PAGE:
A great bank is a rare and precious resource. So take time and effort to make this important choice. And to set up a conversation with one of our Commercial Relationship Managers, just reach out

When Debt Can Be Good For You - And When It's Bad

by Erica Starr 11. April 2016

It's next to impossible to go through life without accruing some debt. The good news is that some loans can be healthy and even productive, which means there's no rush to pay them off. Other debts should be erased more quickly. Here are a few examples of debt that can help — and hurt — your financial health.

Good Debt

Student Loans

As overwhelming as education loans can be, how you handle this debt can actually boost your credit. The three major credit bureaus — Experian, TransUnion and Equifax — consider this debt as a type of installment loan. So if you make payments in full and on time each month, you build up a good credit history, which future lenders will recognize. More specifically, properly handling student debt can boost your credit score.

Education loans can also help decrease your taxable income. On your federal tax return, the interest you pay on loans can be deductible up to $2,500 or the amount you paid, whichever is lower, provided you meet certain qualifications.

Plus, student loans tend to have more manageable interest rates, in the single digits, compared with other forms of debt such as credit card balances. The standard amount of time to repay federal education loans is 10 to 25 years, depending on the loan.

Mortgage loans

Like student debt, a mortgage is an installment loan. As long as you make monthly payments in full and on time, you can maintain or improve your credit. The interest you pay can also be tax-deductible.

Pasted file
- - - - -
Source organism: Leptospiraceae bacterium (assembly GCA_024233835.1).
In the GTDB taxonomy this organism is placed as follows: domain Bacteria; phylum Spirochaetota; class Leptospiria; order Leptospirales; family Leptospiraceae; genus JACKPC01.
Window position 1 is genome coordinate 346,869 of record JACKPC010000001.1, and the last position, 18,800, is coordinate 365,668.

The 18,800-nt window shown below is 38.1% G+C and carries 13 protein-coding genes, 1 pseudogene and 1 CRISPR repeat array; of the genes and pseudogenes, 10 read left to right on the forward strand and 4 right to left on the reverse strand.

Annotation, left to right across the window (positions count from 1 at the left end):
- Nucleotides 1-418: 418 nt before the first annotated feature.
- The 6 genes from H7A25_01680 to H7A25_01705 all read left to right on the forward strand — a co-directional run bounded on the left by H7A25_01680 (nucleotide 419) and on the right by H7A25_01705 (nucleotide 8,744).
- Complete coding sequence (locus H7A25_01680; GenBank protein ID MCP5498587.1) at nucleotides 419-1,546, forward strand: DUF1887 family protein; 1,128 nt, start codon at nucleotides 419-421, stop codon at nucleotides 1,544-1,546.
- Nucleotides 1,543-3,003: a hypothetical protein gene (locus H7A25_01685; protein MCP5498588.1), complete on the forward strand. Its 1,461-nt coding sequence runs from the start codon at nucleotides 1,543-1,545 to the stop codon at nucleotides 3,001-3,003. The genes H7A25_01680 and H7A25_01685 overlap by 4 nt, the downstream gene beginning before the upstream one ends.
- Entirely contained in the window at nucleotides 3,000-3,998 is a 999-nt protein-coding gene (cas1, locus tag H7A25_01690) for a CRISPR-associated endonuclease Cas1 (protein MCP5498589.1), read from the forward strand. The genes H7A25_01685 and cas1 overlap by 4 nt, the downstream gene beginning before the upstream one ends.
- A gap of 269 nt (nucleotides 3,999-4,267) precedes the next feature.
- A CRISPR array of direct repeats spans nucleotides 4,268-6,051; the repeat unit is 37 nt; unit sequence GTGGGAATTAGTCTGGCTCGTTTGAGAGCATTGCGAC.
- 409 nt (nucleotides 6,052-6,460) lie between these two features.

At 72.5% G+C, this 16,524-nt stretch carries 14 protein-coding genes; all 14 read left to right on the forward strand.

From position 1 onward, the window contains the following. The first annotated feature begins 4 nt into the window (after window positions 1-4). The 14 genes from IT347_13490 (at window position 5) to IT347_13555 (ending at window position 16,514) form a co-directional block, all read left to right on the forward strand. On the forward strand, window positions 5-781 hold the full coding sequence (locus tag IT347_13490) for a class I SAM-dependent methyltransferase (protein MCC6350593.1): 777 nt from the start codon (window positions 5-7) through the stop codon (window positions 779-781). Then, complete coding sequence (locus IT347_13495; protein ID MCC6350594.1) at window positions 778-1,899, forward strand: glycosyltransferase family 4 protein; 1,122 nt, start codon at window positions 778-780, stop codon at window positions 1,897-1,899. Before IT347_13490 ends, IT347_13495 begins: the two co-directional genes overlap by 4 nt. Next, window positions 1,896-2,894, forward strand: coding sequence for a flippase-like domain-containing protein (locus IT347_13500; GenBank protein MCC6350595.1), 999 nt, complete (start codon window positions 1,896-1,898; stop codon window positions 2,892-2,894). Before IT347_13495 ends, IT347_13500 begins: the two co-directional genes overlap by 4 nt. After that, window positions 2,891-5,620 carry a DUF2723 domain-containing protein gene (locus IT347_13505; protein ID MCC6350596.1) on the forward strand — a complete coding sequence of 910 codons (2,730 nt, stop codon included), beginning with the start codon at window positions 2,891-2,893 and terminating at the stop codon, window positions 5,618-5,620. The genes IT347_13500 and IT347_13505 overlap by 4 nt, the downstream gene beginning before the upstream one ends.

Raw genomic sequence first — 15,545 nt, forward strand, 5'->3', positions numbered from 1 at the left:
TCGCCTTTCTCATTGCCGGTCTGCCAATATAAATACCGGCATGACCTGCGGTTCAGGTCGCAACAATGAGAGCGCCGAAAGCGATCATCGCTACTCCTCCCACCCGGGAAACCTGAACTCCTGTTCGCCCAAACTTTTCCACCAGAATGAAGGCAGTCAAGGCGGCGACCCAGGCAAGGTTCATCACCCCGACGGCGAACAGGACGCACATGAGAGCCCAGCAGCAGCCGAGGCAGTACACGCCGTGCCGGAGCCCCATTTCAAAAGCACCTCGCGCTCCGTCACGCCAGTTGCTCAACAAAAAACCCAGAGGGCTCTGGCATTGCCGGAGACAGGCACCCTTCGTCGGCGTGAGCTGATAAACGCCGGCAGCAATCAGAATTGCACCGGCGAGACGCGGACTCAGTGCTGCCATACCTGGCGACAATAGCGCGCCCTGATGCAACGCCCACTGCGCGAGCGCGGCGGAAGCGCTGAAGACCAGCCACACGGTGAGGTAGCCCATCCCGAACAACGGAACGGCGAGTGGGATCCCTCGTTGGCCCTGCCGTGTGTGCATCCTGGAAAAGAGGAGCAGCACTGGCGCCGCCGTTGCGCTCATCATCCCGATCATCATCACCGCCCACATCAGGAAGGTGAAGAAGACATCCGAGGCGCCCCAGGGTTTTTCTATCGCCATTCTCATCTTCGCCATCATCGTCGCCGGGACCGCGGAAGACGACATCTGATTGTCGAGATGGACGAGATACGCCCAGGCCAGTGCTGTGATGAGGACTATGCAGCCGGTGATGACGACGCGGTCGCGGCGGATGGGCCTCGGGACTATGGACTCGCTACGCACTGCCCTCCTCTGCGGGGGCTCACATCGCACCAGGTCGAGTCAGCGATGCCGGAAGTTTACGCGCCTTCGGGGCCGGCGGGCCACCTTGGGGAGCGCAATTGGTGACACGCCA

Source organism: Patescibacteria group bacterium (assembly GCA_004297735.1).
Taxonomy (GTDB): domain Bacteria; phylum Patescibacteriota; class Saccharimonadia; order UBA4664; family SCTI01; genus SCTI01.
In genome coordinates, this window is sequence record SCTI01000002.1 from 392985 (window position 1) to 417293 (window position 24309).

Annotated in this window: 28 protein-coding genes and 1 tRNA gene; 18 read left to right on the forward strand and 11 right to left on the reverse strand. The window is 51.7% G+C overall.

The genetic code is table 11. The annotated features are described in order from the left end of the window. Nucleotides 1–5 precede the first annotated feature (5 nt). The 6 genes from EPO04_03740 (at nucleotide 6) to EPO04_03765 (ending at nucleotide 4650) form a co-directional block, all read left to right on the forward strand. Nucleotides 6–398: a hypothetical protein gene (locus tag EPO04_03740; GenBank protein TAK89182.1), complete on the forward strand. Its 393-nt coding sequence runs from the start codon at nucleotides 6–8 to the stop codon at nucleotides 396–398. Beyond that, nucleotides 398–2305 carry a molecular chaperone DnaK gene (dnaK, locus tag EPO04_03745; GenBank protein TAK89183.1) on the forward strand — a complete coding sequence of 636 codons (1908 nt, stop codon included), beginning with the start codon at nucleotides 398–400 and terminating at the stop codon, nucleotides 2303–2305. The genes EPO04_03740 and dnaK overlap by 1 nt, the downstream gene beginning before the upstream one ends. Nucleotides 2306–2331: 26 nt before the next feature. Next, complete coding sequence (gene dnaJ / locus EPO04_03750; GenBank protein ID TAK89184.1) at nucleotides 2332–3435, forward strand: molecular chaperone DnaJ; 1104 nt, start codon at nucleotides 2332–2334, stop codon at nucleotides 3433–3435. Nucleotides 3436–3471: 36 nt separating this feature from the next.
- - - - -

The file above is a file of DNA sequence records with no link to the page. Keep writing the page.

Mortgage rates and terms can vary, which can affect their quality as good or bad debt. A fixed-rate loan's payments won't change over its term, which can make paying it easier to manage. Paying an adjustable-rate mortgage can be more challenging after any fixed-rate introductory period ends if the market pushes the rate — and the payment — higher.

Auto loans

You can help your credit score rise by making full payments on time on an auto loan. You'll also help your auto-enhanced score, which looks at auto credit history, including any vehicle repossessions or bankruptcy effects. But cars depreciate with time and use, so try to avoid winding up owing more than a car is worth. This can happen if you latch onto a loan that doesn't require a down payment, or where the monthly payments are low and the loan lasts for six or more years.

Bad debt

Crecit card balances

A credit card gives you access to a revolving line of credit, meaning you can use as much as the card limit, pay the money back and borrow it again. If you overuse a card, though, your credit score can drop. With cards typically carrying a double-digit rate, keeping an outstanding balance can mean paying thousands of dollars extra over time. The average household with a card balance owed $15,355 as of the third quarter of 2015.

Short-term loans

Short-term loans, either from payday lenders or lenders that demand property such as an auto title as collateral, can ensnare borrowers in debt traps and lead to property losses while the annual interest rate can soar to over 400%, according to federal regulators. This is one of the most potentially harmful sorts of borrowing.

Whether debt is good or bad relates to how it may affect your finances. Using debt to invest in your home can build equity, and education debt can lead to a better job, both of which can pay off later on. Short-term borrowing and carrying high-cost balances are both unproductive and harmful to your credit.

When weighing whether to take on debt, make sure it's affordable so your financial health remains strong.